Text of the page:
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  • Author: Ivelaw L. Griffith
  • Publication Date: 09-2003
  • Content Type: Working Paper
  • Institution: The North-South Center, University of Miami
  • Abstract: The two epigraphs — one by a noted scholar and erstwhile policyactor and the other by a respected policymaker with intellectual acumen — capture core elements of the twin realities of continuity and change that define the security scenario of the contemporary Caribbean. Proximity, vulnerability, and instability are not new features of the Caribbean or of Caribbean-United States dynamics; they represent some of the continuity from times past. However, they assume special character because of the terrorism tragedy that has “cast a pall across the whole hemisphere,” to quote Barbados Prime Minister Arthur.
  • Topic: Security, Terrorism
  • Political Geography: United States, Latin America, Caribbean, North America
  • Author: Jerry Haar, Catherine Leroy-Beltrán, Oscar Beltrán
  • Publication Date: 04-2003
  • Content Type: Working Paper
  • Institution: The North-South Center, University of Miami
  • Abstract: Despite compelling evidence that, for the most part , benefits from the North American Free Trade Agreement (NAFTA) have exceeded its costs in the United States, Canada, and Mexico, the policy debate continues in all three countries as to whether the accord has produced more “winners” or “losers.” In the case of Mexico, the focus country of this research project, both the Institutional Revolutionary Party (Partido Revolucionario Institucional — PRI) and the National Action Party (Partido Acción Nacional — PAN) have been supportive of NAFTA.
  • Topic: Economics, Industrial Policy, International Trade and Finance
  • Political Geography: United States, Canada, North America, Mexico
  • Author: Thomas Andrew O'Keefe
  • Publication Date: 02-2003
  • Content Type: Working Paper
  • Institution: The North-South Center, University of Miami
  • Abstract: Almost from the day it was launched on March 26, 1991, skeptics have predicted the imminent collapse of the Common Market of the South (Mercado Común del Sur — MERCOSUR), while some economists have fretted about the project's supposed protectionist designs to create a trade fortress. The most memorable example of the latter was a 1996 report written by a World Bank economist that relied on out-of-date trade statistics and attributed to MERCOSUR policies that were actually pre-existing national automotive regimes. More recent tirades have tried to blame Argentina's economic meltdown on its MERCOSUR membership. A well-known economist from a New York City investment bank has even gone as far as to proclaim MERCOSUR dead. Given all the invective directed against efforts to integrate South America's Southern Cone economically over the past decade, it is not surprising that MERCOSUR is misunderstood by many in North America.
  • Topic: Economics, International Trade and Finance, Treaties and Agreements
  • Political Geography: South America, Latin America, North America
  • Author: Jerry Haar
  • Publication Date: 07-2003
  • Content Type: Working Paper
  • Institution: The North-South Center, University of Miami
  • Abstract: The Latin American financial services sector has been profoundly affected by the sweeping economic, legal, and regulatory reforms of the 1990s. Conversely, the sector has extensively impacted the economic liberalization process that has been the hallmark of Latin American development from the late 1980s through the present. This paper highlights trends in the financial services sector; discusses the key drivers of change, both globally and regionally; illustrates how three of those drivers — mergers and acquisitions (M), technology, and customer demand — are revolutionizing this sector; and reviews the organizational and strategic responses by financial firms to an increasingly competitive environment.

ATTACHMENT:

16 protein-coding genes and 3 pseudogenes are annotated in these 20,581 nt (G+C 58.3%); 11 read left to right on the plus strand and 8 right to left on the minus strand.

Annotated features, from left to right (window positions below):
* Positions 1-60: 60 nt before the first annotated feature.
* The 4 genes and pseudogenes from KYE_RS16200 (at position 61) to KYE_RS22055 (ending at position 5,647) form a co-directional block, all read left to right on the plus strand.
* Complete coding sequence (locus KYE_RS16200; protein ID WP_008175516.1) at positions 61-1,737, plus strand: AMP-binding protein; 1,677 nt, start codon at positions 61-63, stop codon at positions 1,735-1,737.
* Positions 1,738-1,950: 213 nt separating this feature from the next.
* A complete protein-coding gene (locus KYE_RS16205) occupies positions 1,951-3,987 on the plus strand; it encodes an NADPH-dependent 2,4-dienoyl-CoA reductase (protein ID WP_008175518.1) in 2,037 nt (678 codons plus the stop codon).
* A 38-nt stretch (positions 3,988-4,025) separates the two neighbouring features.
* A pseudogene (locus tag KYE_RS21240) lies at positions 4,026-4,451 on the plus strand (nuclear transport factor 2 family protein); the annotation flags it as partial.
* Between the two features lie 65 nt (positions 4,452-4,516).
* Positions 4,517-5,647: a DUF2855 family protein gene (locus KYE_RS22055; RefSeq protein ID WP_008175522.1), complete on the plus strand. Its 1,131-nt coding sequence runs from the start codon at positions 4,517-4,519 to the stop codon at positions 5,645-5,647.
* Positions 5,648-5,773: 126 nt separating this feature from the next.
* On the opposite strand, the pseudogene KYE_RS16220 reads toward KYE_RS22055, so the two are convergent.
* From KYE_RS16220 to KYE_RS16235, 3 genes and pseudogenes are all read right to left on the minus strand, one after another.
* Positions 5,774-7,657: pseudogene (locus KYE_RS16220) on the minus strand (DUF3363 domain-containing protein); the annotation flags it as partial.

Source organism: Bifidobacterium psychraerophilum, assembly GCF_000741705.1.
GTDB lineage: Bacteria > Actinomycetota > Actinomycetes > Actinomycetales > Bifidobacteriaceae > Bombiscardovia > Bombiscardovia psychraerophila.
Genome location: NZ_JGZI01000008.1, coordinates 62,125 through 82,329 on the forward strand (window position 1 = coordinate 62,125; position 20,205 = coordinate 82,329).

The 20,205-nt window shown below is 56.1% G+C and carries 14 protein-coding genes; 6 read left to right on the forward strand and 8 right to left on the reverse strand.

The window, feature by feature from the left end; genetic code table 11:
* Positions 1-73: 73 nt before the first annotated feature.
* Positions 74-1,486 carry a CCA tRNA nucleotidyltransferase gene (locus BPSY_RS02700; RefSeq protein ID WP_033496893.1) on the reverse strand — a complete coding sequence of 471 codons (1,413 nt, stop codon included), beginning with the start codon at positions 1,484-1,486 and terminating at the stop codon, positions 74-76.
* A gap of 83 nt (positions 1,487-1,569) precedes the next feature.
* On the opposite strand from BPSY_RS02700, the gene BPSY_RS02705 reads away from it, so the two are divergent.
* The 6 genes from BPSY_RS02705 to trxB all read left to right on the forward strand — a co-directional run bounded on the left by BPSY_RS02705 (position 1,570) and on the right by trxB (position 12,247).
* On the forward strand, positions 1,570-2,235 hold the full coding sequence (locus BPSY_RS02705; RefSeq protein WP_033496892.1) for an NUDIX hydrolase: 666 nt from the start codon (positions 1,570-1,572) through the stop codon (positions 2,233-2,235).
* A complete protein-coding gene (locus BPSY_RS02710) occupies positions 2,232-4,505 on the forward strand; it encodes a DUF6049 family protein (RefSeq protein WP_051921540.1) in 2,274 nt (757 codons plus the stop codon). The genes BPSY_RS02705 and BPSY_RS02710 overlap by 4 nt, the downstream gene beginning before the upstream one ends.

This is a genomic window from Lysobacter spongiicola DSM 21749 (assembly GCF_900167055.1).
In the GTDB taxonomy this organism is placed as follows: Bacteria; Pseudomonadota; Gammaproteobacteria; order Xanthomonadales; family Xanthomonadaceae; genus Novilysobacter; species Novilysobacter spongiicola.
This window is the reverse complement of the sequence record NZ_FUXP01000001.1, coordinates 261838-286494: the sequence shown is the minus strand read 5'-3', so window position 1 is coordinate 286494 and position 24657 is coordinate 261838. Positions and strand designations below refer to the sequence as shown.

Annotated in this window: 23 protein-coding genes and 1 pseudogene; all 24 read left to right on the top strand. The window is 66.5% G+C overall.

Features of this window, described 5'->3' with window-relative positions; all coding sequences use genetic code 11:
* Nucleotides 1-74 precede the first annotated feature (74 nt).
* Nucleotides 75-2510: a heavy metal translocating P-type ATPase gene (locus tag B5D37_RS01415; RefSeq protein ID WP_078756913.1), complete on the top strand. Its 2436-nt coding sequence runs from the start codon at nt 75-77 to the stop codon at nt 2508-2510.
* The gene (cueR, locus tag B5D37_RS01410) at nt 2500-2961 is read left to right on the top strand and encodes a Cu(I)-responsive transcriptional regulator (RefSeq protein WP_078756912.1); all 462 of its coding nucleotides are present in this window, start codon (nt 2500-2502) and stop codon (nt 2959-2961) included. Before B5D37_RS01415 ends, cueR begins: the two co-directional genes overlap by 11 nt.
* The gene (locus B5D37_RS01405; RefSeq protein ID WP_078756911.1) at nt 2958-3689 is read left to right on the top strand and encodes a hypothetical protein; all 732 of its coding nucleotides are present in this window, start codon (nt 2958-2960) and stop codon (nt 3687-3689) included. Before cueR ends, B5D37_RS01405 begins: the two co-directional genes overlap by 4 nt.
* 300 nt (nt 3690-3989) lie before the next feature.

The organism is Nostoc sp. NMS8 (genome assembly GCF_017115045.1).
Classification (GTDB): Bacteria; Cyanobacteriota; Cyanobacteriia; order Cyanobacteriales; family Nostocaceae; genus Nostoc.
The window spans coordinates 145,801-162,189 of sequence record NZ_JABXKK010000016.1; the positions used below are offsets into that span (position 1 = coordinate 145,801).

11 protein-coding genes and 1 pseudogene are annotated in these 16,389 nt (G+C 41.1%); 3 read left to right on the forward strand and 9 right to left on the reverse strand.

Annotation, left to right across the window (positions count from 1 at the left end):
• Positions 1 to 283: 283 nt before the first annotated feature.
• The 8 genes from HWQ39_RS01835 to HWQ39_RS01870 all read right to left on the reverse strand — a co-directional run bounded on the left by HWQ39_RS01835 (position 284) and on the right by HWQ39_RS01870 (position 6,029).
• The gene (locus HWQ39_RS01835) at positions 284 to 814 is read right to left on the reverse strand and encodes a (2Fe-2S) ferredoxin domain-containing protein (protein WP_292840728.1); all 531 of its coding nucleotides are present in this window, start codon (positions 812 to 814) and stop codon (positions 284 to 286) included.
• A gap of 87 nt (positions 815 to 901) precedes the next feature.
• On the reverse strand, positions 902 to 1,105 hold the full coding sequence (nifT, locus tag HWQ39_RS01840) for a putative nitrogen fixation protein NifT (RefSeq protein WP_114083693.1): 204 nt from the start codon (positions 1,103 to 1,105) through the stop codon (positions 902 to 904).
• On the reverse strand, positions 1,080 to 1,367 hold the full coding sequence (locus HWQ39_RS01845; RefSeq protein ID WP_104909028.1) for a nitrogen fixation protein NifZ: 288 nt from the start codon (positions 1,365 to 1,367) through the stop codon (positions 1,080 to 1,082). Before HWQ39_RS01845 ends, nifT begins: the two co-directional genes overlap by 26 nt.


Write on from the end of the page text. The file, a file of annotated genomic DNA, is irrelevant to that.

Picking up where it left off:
• Topic: Economics, Emerging Markets, Globalization
  • Political Geography: Latin America
  • Author: Adam Isacson
  • Publication Date: 03-2003
  • Content Type: Working Paper
  • Institution: The North-South Center, University of Miami
  • Abstract: Colombians had never seen President Andrés Pastrana as angry or as dejected as he appeared on television the night of Wednesday, February 20, 2002. His effort to end nearly 40 years of violence — a conflict with leftist guerrillas and paramilitary vigilantes that claimed over 3,500 lives in 2001 — had just received a fatal blow. More than three years of frustrating negotiations had come to nothing.
  • Topic: Conflict Resolution, Terrorism
  • Political Geography: Colombia
  • Author: Gabriel Marcella
  • Publication Date: 03-2003
  • Content Type: Working Paper
  • Institution: The North-South Center, University of Miami
  • Abstract: President Bush's sweeping support for Colombia underlines a remarkable turnaround in U.S. policy. Driven for years by the ambiguity of a counternarcotics-only approach, the United States has now adopted a more comprehensive recognition of Colombia's deeply rooted and complex security problem. Indeed, Colombia is a revealing paradigm for twenty-first century conflict. It is a surprisingly weak state under assault by a powerful combination of ungoverned national territory, insurgent terrorism of the left and right, international crime organized around drug trafficking, a deeply rooted counterculture of violence and impunity, ecological damage, and institutional corruption. Unlike the Cold War military and ideological confrontation between two superpowers, a country's debilities, rather than its strengths, breed the viruses that threaten the international community and the United State.